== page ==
Washington, DC - Researchers at the National Institute of Standards and Technology (NIST) have developed a method for evaluating and selecting optimal antenna designs for future fifth-generation (5G) cellphones, other wireless devices and base stations.
The new NIST method could boost 5G wireless network capacity and reduce costs.
5G systems will avoid crowded conventional wireless channels by using higher, millimeter-wave frequency bands. Transmissions at these frequencies lose a lot of energy along the way, which weakens received signal strength. One solution is “smart” antennas that can form unusually narrow beams—the area in space where signals are transmitted or received—and rapidly steer them in different directions.
Antenna beamwidth affects wireless system design and performance. NIST’s new measurement-based method allows system designers and engineers to evaluate the most appropriate antenna beamwidths for real environments.
“Our new method could reduce costs by enabling greater success with initial network design, eliminating much of the trial and error that is now required,” NIST engineer Kate Remley said. “The method also would foster the use of new base stations that transmit to several users either simultaneously or in rapid succession without one antenna beam interfering with another. This, in turn, would increase network capacity and reduce costs with higher reliability.”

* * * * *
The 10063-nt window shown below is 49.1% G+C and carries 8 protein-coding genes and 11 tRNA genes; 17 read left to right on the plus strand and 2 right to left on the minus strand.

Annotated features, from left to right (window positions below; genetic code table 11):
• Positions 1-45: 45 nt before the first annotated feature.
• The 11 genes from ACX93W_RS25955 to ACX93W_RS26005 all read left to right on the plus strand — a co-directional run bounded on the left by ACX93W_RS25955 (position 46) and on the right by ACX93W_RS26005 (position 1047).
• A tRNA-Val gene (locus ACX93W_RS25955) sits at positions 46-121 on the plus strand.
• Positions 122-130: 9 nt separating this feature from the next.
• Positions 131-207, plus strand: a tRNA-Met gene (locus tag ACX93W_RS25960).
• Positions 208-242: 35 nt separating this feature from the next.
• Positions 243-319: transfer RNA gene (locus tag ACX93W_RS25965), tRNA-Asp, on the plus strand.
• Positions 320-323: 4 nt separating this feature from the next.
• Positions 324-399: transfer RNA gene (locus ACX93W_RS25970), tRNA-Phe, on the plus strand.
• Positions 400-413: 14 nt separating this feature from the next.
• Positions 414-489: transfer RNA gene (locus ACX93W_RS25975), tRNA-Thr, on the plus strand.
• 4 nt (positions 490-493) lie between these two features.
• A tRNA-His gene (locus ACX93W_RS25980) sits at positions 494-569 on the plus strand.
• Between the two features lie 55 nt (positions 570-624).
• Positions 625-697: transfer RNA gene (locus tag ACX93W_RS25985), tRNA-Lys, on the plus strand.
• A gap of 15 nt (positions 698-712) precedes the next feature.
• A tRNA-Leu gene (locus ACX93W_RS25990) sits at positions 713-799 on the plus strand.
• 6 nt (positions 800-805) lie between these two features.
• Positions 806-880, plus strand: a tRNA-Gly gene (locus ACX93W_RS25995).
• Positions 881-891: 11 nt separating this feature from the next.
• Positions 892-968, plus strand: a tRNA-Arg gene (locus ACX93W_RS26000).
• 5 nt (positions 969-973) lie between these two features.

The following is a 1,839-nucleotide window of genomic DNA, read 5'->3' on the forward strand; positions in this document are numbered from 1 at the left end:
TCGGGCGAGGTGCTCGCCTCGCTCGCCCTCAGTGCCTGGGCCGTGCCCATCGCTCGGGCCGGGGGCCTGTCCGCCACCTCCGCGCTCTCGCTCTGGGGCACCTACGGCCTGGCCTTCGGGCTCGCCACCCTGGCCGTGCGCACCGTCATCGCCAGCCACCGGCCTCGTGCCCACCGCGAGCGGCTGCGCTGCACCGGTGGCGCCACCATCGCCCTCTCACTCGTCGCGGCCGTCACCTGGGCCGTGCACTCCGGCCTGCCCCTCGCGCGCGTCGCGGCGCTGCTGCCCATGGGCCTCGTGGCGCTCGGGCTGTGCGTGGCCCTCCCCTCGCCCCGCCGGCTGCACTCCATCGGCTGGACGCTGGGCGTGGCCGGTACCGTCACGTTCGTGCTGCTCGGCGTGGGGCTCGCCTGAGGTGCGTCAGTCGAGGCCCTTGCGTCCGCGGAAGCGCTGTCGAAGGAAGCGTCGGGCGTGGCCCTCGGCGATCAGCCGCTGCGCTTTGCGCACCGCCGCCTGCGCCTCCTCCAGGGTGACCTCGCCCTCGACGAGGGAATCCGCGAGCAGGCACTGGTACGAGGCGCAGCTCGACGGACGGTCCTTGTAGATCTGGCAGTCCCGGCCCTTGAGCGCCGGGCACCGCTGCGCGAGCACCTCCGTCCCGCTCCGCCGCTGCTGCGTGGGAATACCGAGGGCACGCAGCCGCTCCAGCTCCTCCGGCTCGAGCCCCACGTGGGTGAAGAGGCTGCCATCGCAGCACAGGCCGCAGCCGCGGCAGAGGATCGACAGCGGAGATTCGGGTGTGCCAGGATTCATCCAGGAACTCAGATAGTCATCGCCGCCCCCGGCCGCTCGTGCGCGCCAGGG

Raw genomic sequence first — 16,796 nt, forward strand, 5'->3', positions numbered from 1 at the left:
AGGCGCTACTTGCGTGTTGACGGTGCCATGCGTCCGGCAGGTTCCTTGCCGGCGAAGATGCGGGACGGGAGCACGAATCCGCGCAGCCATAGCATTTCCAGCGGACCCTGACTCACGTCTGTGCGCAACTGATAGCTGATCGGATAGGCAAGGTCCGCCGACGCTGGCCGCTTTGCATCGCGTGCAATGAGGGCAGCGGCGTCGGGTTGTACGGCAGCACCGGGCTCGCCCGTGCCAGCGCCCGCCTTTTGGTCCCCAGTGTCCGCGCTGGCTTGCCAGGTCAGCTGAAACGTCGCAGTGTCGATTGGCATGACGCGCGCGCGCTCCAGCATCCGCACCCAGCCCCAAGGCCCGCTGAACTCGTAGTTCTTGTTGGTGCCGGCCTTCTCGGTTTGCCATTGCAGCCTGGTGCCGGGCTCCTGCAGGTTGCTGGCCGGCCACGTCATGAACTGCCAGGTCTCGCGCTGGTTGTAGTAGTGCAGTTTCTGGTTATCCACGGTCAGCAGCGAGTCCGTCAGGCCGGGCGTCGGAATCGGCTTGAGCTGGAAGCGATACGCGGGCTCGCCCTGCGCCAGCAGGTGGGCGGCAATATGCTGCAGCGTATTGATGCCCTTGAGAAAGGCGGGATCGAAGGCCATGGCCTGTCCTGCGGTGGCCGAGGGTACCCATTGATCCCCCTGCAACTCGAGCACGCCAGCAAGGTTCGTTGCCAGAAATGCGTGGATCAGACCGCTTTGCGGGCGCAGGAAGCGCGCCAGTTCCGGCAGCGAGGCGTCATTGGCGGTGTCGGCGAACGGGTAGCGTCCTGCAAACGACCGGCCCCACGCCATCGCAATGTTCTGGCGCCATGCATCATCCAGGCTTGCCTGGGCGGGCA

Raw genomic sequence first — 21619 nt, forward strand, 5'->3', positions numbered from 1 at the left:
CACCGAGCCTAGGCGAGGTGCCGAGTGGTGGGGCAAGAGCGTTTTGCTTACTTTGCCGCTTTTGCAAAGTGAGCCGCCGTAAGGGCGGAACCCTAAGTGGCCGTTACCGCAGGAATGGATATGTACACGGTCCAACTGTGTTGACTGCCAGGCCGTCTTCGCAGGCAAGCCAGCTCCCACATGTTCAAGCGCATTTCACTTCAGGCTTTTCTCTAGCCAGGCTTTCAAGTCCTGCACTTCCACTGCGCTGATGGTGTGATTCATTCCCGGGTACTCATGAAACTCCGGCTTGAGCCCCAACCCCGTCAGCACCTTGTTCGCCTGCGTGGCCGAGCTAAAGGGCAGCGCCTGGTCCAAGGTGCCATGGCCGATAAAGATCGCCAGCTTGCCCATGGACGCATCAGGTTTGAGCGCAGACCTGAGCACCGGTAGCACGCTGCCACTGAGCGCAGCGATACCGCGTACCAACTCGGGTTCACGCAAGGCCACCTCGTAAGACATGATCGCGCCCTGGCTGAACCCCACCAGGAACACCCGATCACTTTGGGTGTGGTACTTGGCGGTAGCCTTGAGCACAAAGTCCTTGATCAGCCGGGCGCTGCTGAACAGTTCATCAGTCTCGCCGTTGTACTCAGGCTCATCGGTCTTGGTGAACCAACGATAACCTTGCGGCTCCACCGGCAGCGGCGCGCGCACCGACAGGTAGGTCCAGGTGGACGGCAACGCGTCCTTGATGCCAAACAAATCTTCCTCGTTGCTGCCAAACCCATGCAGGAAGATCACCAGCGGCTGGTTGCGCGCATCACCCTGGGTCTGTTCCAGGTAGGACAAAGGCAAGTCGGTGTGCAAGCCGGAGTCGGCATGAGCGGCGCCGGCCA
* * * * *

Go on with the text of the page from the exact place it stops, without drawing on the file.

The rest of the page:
This is the first detailed measurement-based study of how antenna beamwidth and orientation interact with the environment to affect millimeter-wave signal transmission. In the technique, NIST measurements covering a broad range of antenna beam angles are converted into an omnidirectional antenna pattern covering all angles equally. The omnidirectional pattern can then be segmented into narrower and narrower beamwidths. Users can evaluate and model how antenna beam characteristics are expected to perform in specific types of wireless channels.
An engineer could use the method to select an antenna that best suits a specific application. For example, the engineer may choose a beamwidth that is narrow enough to avoid reflections off certain surfaces or that allows multiple antennas to coexist in a given environment without interference.
To develop the new method, the NIST team collected experimental data in a hallway and lobby of a NIST research building, using a special robot loaded with a customized channel sounder and other equipment. A channel sounder collects data that capture the signal reflections, diffractions and scattering that occur between a transmitter and receiver. Many such measurements can be used to create a statistical representation of the radio channel, to support reliable system design and standardization.
NIST study results confirm that narrow beams can significantly reduce signal interference and delays, and that an optimized beam orientation reduces energy loss during transmissions. For example, the time interval during which signal reflections arrive (a metric called RMS delay spread) dropped dramatically from 15 nanoseconds (ns) to about 1.4 ns as antenna beamwidth was reduced from omnidirectional (360 degrees) to a narrow 3 degrees or so-called pencil beam.
Future research will include extending the method to different environments and analysis of other wireless channel characteristics.